Going back to the topic, I agree on your notion of if superficial ideals determine your self-worth, you’re in for a lot of pain. Beauty truly is in the eye of the beholder. Ideals shift from society to society. As I watch the show this year, I’ll remember to not forget my values and refrain from comparing myself to these women whose profession is literally based on perfecting their bodies for commercialization. Heck, I wish I would stop watching the show altogether but that isn’t a possibility. I justify tuning in because, well, glitter and GAGA!

    Great post. Thanks.

  11. I personally never liked these type of shows, nor did I ever watch “America’s Next Top Model” either. I guess I was just never attracted or interested in those type of shows, but I understand where the student who wrote this is coming from. I just do not think boys/men understand her point though because we have personally not gone through things like this or maybe some of us have but not as much as girls/women do. Every interesting article, she proves a good point.

    • I’m hoping that men can come to have a better understanding of how women experience things through these Posts. It’s such a normal feeling for women that it can be hard for us to realize that men have no idea.

  12. In my opinion, women really should not care so much what people think about them. Now people are demanding too much on women’s body, including women themselves. Girls do everything possible to lose weight since the thin body has become a fashion. In particular, after the media publicity, like Vitoria’s secret underwear show, all kinds of magazine covers are actress and models who scantily clad. This demand for women leads to gender inequality and is extremely detrimental to women’s confidence.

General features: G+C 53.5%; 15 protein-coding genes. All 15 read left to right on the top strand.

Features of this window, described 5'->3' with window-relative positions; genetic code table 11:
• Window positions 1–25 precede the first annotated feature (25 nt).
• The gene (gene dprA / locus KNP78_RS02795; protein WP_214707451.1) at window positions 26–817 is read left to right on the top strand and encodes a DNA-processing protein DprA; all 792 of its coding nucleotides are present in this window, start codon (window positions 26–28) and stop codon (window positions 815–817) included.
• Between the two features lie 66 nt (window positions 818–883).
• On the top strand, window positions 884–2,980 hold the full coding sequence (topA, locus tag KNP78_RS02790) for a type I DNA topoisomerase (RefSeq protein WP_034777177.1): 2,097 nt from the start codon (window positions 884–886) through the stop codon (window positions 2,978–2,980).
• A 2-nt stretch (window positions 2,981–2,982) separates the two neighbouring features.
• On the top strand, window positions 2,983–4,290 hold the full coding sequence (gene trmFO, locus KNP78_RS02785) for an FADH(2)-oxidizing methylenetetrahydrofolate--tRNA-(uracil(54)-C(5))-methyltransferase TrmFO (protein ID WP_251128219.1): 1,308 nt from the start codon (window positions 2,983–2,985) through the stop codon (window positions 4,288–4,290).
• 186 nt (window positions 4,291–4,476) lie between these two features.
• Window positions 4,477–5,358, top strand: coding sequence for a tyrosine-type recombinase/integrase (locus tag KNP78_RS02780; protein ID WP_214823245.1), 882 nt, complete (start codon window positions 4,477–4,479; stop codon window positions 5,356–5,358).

13. I understood what the author’s friend said. Sometimes I think “I wish I could walk on a runway of Victoria’s Secret.” I understand that the models’ bodies are gifted and they are working on unhealthy diets. Every time I wished, I keep reminding myself “Most of women in the world don’t have ‘perfect’ body, but I believe many of them have chances to get ‘perfect’ life.” Also we should know that eating meals three times a day and “Angels” don’t exist as same time and women should not be misled by standard of hotness. We should built and spread “healthy is hot.”

    • True. And what is considered attractive even varies from culture to culture. So we could certainly have a healthier notion of what is beautiful than starving Victoria’s Secret angels.